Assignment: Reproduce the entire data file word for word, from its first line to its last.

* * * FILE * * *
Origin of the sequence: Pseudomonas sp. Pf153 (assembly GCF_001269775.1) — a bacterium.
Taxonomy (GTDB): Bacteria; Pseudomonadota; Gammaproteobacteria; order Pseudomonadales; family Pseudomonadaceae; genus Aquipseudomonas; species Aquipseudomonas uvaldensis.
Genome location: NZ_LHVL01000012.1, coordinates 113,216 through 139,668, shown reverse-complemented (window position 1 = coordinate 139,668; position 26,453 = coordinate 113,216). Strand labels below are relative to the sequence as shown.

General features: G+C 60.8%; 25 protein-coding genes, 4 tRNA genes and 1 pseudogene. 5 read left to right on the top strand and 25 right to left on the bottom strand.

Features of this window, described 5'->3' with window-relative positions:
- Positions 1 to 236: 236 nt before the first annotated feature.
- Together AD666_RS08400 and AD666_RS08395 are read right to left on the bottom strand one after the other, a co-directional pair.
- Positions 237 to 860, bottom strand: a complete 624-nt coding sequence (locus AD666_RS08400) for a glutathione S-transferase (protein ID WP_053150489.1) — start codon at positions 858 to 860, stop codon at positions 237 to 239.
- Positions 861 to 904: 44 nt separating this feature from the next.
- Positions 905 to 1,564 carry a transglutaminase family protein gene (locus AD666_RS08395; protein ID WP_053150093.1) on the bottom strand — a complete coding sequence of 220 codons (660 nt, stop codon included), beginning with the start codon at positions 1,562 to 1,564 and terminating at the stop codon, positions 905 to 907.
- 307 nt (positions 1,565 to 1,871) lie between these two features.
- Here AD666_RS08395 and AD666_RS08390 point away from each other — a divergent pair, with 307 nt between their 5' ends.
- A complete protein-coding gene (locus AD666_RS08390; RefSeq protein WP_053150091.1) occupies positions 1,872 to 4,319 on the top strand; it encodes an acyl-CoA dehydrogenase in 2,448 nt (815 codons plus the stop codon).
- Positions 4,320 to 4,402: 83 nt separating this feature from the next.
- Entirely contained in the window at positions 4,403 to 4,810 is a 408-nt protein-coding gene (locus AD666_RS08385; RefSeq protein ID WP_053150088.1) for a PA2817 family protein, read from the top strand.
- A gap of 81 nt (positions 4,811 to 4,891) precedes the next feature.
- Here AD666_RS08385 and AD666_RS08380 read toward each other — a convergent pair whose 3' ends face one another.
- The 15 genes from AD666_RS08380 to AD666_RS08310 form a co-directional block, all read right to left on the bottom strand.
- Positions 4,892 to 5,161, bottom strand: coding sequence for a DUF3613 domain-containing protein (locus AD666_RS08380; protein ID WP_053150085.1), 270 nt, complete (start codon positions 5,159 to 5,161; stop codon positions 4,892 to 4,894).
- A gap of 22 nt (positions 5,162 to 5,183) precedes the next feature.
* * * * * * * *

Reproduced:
Origin of the sequence: Pseudomonas sp. Pf153 (assembly GCF_001269775.1) — a bacterium.
Taxonomy (GTDB): Bacteria; Pseudomonadota; Gammaproteobacteria; order Pseudomonadales; family Pseudomonadaceae; genus Aquipseudomonas; species Aquipseudomonas uvaldensis.
Genome location: NZ_LHVL01000012.1, coordinates 113,216 through 139,668, shown reverse-complemented (window position 1 = coordinate 139,668; position 26,453 = coordinate 113,216). Strand labels below are relative to the sequence as shown.

General features: G+C 60.8%; 25 protein-coding genes, 4 tRNA genes and 1 pseudogene. 5 read left to right on the top strand and 25 right to left on the bottom strand.

Features of this window, described 5'->3' with window-relative positions:
- Positions 1 to 236: 236 nt before the first annotated feature.
- Together AD666_RS08400 and AD666_RS08395 are read right to left on the bottom strand one after the other, a co-directional pair.
- Positions 237 to 860, bottom strand: a complete 624-nt coding sequence (locus AD666_RS08400) for a glutathione S-transferase (protein ID WP_053150489.1) — start codon at positions 858 to 860, stop codon at positions 237 to 239.
- Positions 861 to 904: 44 nt separating this feature from the next.
- Positions 905 to 1,564 carry a transglutaminase family protein gene (locus AD666_RS08395; protein ID WP_053150093.1) on the bottom strand — a complete coding sequence of 220 codons (660 nt, stop codon included), beginning with the start codon at positions 1,562 to 1,564 and terminating at the stop codon, positions 905 to 907.
- 307 nt (positions 1,565 to 1,871) lie between these two features.
- Here AD666_RS08395 and AD666_RS08390 point away from each other — a divergent pair, with 307 nt between their 5' ends.
- A complete protein-coding gene (locus AD666_RS08390; RefSeq protein WP_053150091.1) occupies positions 1,872 to 4,319 on the top strand; it encodes an acyl-CoA dehydrogenase in 2,448 nt (815 codons plus the stop codon).
- Positions 4,320 to 4,402: 83 nt separating this feature from the next.
- Entirely contained in the window at positions 4,403 to 4,810 is a 408-nt protein-coding gene (locus AD666_RS08385; RefSeq protein ID WP_053150088.1) for a PA2817 family protein, read from the top strand.
- A gap of 81 nt (positions 4,811 to 4,891) precedes the next feature.
- Here AD666_RS08385 and AD666_RS08380 read toward each other — a convergent pair whose 3' ends face one another.
- The 15 genes from AD666_RS08380 to AD666_RS08310 form a co-directional block, all read right to left on the bottom strand.
- Positions 4,892 to 5,161, bottom strand: coding sequence for a DUF3613 domain-containing protein (locus AD666_RS08380; protein ID WP_053150085.1), 270 nt, complete (start codon positions 5,159 to 5,161; stop codon positions 4,892 to 4,894).
- A gap of 22 nt (positions 5,162 to 5,183) precedes the next feature.